Document Detail

Fetal outcome in autoimmune diseases.
MedLine Citation:
PMID:  22198431     Owner:  NLM     Status:  Publisher    
The impact on fetal outcome in women with autoimmune diseases is a result of a several conditions. Fetal success depends on early immunological changes in the mother, which rely in modifications of the innate and adaptative immune system, inducing tolerance to the semi-allogenic fetus. Others crucial factors are maternal disease activity, severity of organ damage, circulating antibodies, and drug treatment. Although fetal outcome is becoming better still it has a worse prognosis in comparison with healthy women. Diseases like antiphospholipid syndrome, systemic lupus erythematosus and vasculitis have the higher risk while rheumatoid arthritis and spondiloarthopaties the least. In the majority of the diseases the risk of poor fetal outcome directly correlates with the activity of disease. While there are no pathognomonic autoantibodies for fetal outcome, antiphospholipid and anti-thyroid antibodies have been implicated in unsuccessful pregnancies and anti-Ro and, to a lesser extent, anti-La antibodies may result in neonatal lupus syndrome congenital heart block. There is increasingly the hope that fetal outcome will be good if the disease is well controlled prior to pregnancy, and with a specialized interdisciplinary support.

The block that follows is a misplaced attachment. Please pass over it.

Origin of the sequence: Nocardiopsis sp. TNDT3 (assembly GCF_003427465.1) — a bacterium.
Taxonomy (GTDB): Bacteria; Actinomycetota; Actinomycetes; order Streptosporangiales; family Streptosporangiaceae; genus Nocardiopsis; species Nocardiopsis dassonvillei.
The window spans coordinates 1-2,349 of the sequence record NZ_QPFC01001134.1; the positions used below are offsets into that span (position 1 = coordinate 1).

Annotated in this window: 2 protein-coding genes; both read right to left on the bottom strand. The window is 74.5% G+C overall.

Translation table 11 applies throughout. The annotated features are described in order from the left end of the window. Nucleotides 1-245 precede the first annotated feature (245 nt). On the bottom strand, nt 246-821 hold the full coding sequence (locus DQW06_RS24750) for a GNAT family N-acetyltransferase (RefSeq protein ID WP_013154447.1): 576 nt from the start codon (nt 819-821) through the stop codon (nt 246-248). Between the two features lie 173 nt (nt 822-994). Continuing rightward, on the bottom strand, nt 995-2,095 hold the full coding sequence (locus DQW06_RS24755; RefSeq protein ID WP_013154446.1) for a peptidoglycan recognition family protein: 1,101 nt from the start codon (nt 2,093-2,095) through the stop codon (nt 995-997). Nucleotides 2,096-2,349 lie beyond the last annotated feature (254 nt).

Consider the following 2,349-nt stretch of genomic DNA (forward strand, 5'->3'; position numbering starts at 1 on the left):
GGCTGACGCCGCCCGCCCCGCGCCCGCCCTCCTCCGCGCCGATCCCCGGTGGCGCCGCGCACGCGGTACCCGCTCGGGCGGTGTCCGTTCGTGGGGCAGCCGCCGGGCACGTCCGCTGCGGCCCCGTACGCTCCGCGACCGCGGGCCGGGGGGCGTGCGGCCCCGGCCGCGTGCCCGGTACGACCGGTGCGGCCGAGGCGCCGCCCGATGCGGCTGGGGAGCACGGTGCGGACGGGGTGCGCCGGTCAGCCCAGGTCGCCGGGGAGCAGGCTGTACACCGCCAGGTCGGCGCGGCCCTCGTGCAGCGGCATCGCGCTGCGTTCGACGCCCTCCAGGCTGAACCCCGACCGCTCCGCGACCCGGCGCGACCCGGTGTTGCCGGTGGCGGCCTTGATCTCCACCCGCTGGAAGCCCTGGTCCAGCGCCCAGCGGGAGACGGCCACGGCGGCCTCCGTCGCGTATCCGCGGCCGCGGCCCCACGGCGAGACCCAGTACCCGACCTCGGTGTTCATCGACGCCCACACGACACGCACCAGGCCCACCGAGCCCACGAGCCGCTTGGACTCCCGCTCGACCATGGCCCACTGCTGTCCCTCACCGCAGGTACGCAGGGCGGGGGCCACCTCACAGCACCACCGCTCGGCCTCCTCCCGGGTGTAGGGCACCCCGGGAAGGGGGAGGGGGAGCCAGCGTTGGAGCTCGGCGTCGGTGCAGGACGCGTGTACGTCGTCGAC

Graziela Carvalheiras; Raquel Faria; Jorge Braga; Carlos Vasconcelos
Publication Detail:
Type:  JOURNAL ARTICLE     Date:  2011-12-11
Journal Detail:
Title:  Autoimmunity reviews     Volume:  -     ISSN:  1873-0183     ISO Abbreviation:  -     Publication Date:  2011 Dec 
Date Detail:
Created Date:  2011-12-26     Completed Date:  -     Revised Date:  -    
Medline Journal Info:
Nlm Unique ID:  101128967     Medline TA:  Autoimmun Rev     Country:  -    
Other Details:
Languages:  ENG     Pagination:  -     Citation Subset:  -    
Copyright Information:
Copyright © 2011 Elsevier B.V. All rights reserved.
Unidade de Imunologia Clínica, Departamento de Medicina Interna, Hospital de Santo António, Centro Hospitalar do Porto, Porto, Portugal.
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